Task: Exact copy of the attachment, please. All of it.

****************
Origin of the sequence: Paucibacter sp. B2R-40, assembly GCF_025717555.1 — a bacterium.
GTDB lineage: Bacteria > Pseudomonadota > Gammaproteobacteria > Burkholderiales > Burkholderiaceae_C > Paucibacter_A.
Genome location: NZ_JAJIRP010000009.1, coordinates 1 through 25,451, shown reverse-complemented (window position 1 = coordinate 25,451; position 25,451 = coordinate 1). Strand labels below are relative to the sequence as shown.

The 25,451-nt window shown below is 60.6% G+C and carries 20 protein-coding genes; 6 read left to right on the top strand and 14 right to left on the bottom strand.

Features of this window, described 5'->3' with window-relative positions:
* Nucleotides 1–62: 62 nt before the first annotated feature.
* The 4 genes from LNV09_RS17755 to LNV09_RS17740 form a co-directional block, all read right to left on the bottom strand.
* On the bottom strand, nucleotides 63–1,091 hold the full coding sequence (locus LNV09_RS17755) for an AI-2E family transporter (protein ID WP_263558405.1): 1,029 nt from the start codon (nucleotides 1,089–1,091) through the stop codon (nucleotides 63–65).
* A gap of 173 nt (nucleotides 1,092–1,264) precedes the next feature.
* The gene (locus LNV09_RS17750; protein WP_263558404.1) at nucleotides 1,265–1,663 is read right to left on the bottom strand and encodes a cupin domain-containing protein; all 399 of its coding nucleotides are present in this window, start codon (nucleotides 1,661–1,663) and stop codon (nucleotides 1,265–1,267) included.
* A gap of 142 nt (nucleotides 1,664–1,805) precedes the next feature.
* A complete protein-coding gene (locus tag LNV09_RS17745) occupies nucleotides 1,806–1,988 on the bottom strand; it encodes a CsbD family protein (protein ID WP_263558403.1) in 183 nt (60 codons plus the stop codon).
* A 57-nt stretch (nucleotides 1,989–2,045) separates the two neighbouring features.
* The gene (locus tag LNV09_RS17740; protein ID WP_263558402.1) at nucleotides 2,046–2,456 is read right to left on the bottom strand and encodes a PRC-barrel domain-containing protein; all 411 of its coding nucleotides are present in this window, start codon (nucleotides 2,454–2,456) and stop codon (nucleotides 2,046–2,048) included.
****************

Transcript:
Origin of the sequence: Paucibacter sp. B2R-40, assembly GCF_025717555.1 — a bacterium.
GTDB lineage: Bacteria > Pseudomonadota > Gammaproteobacteria > Burkholderiales > Burkholderiaceae_C > Paucibacter_A.
Genome location: NZ_JAJIRP010000009.1, coordinates 1 through 25,451, shown reverse-complemented (window position 1 = coordinate 25,451; position 25,451 = coordinate 1). Strand labels below are relative to the sequence as shown.

The 25,451-nt window shown below is 60.6% G+C and carries 20 protein-coding genes; 6 read left to right on the top strand and 14 right to left on the bottom strand.

Features of this window, described 5'->3' with window-relative positions:
* Nucleotides 1–62: 62 nt before the first annotated feature.
* The 4 genes from LNV09_RS17755 to LNV09_RS17740 form a co-directional block, all read right to left on the bottom strand.
* On the bottom strand, nucleotides 63–1,091 hold the full coding sequence (locus LNV09_RS17755) for an AI-2E family transporter (protein ID WP_263558405.1): 1,029 nt from the start codon (nucleotides 1,089–1,091) through the stop codon (nucleotides 63–65).
* A gap of 173 nt (nucleotides 1,092–1,264) precedes the next feature.
* The gene (locus LNV09_RS17750; protein WP_263558404.1) at nucleotides 1,265–1,663 is read right to left on the bottom strand and encodes a cupin domain-containing protein; all 399 of its coding nucleotides are present in this window, start codon (nucleotides 1,661–1,663) and stop codon (nucleotides 1,265–1,267) included.
* A gap of 142 nt (nucleotides 1,664–1,805) precedes the next feature.
* A complete protein-coding gene (locus tag LNV09_RS17745) occupies nucleotides 1,806–1,988 on the bottom strand; it encodes a CsbD family protein (protein ID WP_263558403.1) in 183 nt (60 codons plus the stop codon).
* A 57-nt stretch (nucleotides 1,989–2,045) separates the two neighbouring features.
* The gene (locus tag LNV09_RS17740; protein ID WP_263558402.1) at nucleotides 2,046–2,456 is read right to left on the bottom strand and encodes a PRC-barrel domain-containing protein; all 411 of its coding nucleotides are present in this window, start codon (nucleotides 2,454–2,456) and stop codon (nucleotides 2,046–2,048) included.